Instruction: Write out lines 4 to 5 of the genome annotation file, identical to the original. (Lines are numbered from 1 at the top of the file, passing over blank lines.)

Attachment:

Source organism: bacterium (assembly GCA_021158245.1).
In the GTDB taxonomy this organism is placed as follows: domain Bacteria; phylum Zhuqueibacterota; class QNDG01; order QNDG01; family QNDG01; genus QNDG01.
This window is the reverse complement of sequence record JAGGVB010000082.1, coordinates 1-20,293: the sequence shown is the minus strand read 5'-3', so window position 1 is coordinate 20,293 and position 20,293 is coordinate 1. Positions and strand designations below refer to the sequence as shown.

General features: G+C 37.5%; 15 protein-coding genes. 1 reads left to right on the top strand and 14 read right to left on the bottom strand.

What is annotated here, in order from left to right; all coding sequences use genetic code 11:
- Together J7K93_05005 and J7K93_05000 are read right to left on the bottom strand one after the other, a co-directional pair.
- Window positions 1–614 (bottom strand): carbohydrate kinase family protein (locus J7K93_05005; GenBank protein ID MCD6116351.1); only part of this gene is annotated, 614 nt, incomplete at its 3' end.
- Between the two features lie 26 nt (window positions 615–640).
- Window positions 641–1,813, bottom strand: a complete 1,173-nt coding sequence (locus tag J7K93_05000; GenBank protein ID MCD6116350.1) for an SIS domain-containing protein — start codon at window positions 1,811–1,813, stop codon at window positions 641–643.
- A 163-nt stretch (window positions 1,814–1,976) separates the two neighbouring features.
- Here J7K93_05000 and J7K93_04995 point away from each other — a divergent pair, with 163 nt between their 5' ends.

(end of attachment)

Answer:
General features: G+C 37.5%; 15 protein-coding genes. 1 reads left to right on the top strand and 14 read right to left on the bottom strand.

What is annotated here, in order from left to right; all coding sequences use genetic code 11: